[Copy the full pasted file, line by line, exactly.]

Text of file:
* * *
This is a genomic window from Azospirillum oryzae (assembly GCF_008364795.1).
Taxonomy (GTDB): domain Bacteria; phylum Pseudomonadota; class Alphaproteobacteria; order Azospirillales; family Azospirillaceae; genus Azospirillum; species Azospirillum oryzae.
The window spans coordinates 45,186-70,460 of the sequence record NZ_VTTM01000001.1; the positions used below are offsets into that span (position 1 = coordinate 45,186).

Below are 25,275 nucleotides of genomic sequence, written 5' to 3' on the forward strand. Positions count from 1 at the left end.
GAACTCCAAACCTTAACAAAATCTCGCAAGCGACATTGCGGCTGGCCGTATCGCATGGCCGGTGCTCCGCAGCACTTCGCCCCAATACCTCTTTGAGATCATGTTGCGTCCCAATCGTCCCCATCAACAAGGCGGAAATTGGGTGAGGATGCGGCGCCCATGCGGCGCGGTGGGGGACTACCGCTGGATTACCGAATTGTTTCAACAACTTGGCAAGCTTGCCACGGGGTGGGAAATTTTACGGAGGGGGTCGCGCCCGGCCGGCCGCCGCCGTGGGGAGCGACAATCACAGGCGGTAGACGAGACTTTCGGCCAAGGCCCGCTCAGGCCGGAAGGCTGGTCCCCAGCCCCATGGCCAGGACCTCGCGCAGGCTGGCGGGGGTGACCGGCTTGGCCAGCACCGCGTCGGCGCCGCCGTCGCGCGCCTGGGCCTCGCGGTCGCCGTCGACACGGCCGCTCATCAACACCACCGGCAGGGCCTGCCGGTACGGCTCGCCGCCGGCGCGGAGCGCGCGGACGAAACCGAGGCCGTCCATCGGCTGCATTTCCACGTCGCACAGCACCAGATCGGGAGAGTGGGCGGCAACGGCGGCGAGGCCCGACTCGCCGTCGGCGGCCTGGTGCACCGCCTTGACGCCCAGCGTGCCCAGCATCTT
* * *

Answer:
This is a genomic window from Azospirillum oryzae (assembly GCF_008364795.1).
Taxonomy (GTDB): domain Bacteria; phylum Pseudomonadota; class Alphaproteobacteria; order Azospirillales; family Azospirillaceae; genus Azospirillum; species Azospirillum oryzae.
The window spans coordinates 45,186-70,460 of the sequence record NZ_VTTM01000001.1; the positions used below are offsets into that span (position 1 = coordinate 45,186).

Below are 25,275 nucleotides of genomic sequence, written 5' to 3' on the forward strand. Positions count from 1 at the left end.
GAACTCCAAACCTTAACAAAATCTCGCAAGCGACATTGCGGCTGGCCGTATCGCATGGCCGGTGCTCCGCAGCACTTCGCCCCAATACCTCTTTGAGATCATGTTGCGTCCCAATCGTCCCCATCAACAAGGCGGAAATTGGGTGAGGATGCGGCGCCCATGCGGCGCGGTGGGGGACTACCGCTGGATTACCGAATTGTTTCAACAACTTGGCAAGCTTGCCACGGGGTGGGAAATTTTACGGAGGGGGTCGCGCCCGGCCGGCCGCCGCCGTGGGGAGCGACAATCACAGGCGGTAGACGAGACTTTCGGCCAAGGCCCGCTCAGGCCGGAAGGCTGGTCCCCAGCCCCATGGCCAGGACCTCGCGCAGGCTGGCGGGGGTGACCGGCTTGGCCAGCACCGCGTCGGCGCCGCCGTCGCGCGCCTGGGCCTCGCGGTCGCCGTCGACACGGCCGCTCATCAACACCACCGGCAGGGCCTGCCGGTACGGCTCGCCGCCGGCGCGGAGCGCGCGGACGAAACCGAGGCCGTCCATCGGCTGCATTTCCACGTCGCACAGCACCAGATCGGGAGAGTGGGCGGCAACGGCGGCGAGGCCCGACTCGCCGTCGGCGGCCTGGTGCACCGCCTTGACGCCCAGCGTGCCCAGCATCTT